Where Did Our Love Go

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"Where Did Our Love Go"
Supremes-where-did-our-love-go-45cover.png
Single by The Supremes
from the album Where Did Our Love Go
B-side"He Means the World to Me"
ReleasedJune 17, 1964
FormatVinyl record (7" 45 RPM)
RecordedApril 8, 1964
StudioHitsville U.S.A. (Studio A)
GenreR&B, pop, doo-wop
Length2:33
LabelMotown
M 1060
Songwriter(s)Holland–Dozier–Holland
Producer(s)Brian Holland
Lamont Dozier
The Supremes singles chronology
"Run Run Run"
(1964)
"Where Did Our Love Go"
(1964)
"Baby Love"
(1964)
Where Did Our Love Go track listing
12 tracks
Side one
  1. "Where Did Our Love Go"
  2. "Run, Run, Run"
  3. "Baby Love"
  4. "When the Lovelight Starts Shining Through His Eyes"
  5. "Come See About Me"
  6. "Long Gone Lover"
Side two
  1. "I'm Giving You Your Freedom"
  2. "A Breathtaking Guy"
  3. "He Means The World to Me"
  4. "Standing at the Crossroads of Love"
  5. "Your Kiss of Fire"
  6. "Ask Any Girl"
Audio sample
"Where Did Our Love Go"
Alternative cover
1964 - Where Did Our Love Go (Stateside).png

"Where Did Our Love Go" is a 1964 song recorded by American music group the Supremes for the Motown label.

Written and produced by Motown's main production team Holland–Dozier–Holland, "Where Did Our Love Go" was the first single by the Supremes to go to the number-one position[1] on the Billboard Hot 100 pop singles chart in the United States, a position it held for two weeks, from August 16 to August 29, 1964.[2][3] It was also the first of five Supremes songs in a row to reach number one (the others being "Baby Love", "Come See About Me", "Stop! In the Name of Love", and "Back in My Arms Again"). The song also reached number one on the Cash Box R&B singles chart.[4]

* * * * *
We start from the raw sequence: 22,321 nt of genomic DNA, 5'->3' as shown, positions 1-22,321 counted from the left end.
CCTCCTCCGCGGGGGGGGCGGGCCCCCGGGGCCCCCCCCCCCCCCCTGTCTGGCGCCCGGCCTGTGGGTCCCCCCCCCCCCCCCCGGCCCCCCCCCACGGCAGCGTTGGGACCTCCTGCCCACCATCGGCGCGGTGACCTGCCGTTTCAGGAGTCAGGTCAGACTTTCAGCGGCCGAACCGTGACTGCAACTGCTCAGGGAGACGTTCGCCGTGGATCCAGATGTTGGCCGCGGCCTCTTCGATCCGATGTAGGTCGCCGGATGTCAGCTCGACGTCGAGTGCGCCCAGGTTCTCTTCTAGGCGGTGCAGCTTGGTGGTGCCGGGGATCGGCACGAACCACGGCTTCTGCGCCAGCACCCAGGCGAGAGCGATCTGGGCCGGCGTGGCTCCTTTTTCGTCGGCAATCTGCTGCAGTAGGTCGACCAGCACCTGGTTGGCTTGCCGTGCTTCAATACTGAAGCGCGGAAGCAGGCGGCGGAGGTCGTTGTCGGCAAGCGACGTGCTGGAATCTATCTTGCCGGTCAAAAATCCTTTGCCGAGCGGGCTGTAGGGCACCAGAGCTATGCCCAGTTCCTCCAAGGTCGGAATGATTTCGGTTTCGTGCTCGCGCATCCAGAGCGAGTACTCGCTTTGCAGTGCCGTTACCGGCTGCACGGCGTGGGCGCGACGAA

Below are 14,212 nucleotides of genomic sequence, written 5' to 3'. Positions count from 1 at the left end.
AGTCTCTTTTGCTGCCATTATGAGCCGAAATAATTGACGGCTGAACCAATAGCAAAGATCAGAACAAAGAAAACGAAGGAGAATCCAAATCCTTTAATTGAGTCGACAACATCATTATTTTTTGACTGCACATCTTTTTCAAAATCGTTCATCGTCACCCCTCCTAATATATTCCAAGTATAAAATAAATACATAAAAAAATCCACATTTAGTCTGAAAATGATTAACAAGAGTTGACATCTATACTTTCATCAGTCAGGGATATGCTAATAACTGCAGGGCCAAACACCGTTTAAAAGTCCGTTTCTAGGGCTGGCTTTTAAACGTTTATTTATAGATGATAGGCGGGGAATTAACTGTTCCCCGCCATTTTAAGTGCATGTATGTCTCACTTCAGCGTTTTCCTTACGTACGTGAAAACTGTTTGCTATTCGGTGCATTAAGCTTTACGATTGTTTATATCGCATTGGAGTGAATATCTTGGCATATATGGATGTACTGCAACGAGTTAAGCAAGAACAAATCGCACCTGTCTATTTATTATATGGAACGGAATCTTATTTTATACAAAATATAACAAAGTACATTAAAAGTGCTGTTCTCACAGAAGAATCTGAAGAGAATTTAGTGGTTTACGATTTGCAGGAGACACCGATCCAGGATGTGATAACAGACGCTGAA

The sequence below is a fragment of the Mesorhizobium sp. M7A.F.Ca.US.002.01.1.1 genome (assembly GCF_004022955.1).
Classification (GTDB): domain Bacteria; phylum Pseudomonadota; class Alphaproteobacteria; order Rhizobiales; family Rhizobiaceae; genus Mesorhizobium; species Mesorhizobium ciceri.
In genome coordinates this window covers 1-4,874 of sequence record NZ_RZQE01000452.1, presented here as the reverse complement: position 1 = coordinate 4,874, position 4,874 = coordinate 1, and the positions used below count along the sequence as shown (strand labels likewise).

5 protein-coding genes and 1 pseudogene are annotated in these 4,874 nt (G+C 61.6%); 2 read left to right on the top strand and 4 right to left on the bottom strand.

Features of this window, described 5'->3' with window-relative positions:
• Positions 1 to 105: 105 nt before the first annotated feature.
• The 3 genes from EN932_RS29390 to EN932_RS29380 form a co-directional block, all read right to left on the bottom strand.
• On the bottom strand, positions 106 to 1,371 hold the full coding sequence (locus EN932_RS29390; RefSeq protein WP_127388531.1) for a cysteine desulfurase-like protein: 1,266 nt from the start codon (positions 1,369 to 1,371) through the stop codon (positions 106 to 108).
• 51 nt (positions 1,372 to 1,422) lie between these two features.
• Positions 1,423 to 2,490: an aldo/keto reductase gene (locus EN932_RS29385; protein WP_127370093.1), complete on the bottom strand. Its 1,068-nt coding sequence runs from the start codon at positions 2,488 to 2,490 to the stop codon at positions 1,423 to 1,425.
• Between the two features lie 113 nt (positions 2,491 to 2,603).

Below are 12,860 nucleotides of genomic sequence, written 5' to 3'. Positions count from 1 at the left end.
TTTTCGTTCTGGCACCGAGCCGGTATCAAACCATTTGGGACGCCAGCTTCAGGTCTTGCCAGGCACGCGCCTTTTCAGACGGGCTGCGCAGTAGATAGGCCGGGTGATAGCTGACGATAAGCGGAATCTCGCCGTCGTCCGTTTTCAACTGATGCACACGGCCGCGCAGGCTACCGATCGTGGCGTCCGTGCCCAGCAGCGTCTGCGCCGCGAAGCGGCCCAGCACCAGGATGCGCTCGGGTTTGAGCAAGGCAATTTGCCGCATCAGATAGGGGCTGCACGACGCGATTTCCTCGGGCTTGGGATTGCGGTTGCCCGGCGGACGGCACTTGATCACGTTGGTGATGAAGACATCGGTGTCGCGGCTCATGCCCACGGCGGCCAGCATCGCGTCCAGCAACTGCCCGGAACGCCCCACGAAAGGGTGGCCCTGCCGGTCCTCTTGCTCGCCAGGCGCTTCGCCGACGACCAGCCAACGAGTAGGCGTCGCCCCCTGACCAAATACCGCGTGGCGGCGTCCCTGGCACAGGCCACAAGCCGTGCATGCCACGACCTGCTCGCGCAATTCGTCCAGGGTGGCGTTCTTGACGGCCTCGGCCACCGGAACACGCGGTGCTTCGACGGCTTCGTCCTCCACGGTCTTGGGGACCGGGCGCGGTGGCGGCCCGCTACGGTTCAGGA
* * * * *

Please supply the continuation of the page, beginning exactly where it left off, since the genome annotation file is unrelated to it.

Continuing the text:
The Supremes' version is ranked #475 on Rolling Stone's 500 Greatest Songs of All Time and was selected for preservation in the National Recording Registry in 2016 due to its "cultural, historic, or artistic significance."[5][6] Billboard named the song #4 on its list of 100 Greatest Girl Group Songs of All Time.[7]

History[edit]

Overview[edit]

According to Brian Holland, "Where Did Our Love Go" was written with The Supremes in mind.[8] Though Supremes member Mary Wilson would later write that the song had been originally given to The Marvelettes, Holland would deny this claim, as would the Marvelettes themselves. Marvelettes member Katherine Anderson-Schnaffer later said that the song didn't quite fit her group's repertoire because the song was produced under a slower beat and their music was more uptempo.[8] When the Supremes were eventually given the song, the group members weren't pleased with the record, with member Florence Ballard later stating that they had wanted a stronger single similar to the Marvelettes' "Please Mr. Postman".[9][10] Although the group felt the song didn't have the hook to make it successful, they decided that they really didn't have a choice and prepared to record the song.[11]

Initially, the producers argued over who should sing the song, as the song had been cut in the same key as Mary Wilson's voice but since Berry Gordy had assigned the lead singer role to Diana Ross, the producers eventually gave the song to Ross, who sang it in her usual high register in the recording studio on April 8. As a result, Ross was told to sing the song in a lower register and begrudgingly complied with Holland/Dozier/Holland's "to the letter" formula. Mary Wilson and Florence Ballard's vocal contribution was significant in bringing a fresh yet hypnotic sexiness to the overall sound of the song while remaining true to the backup arrangements that Lamont Dozier had set down.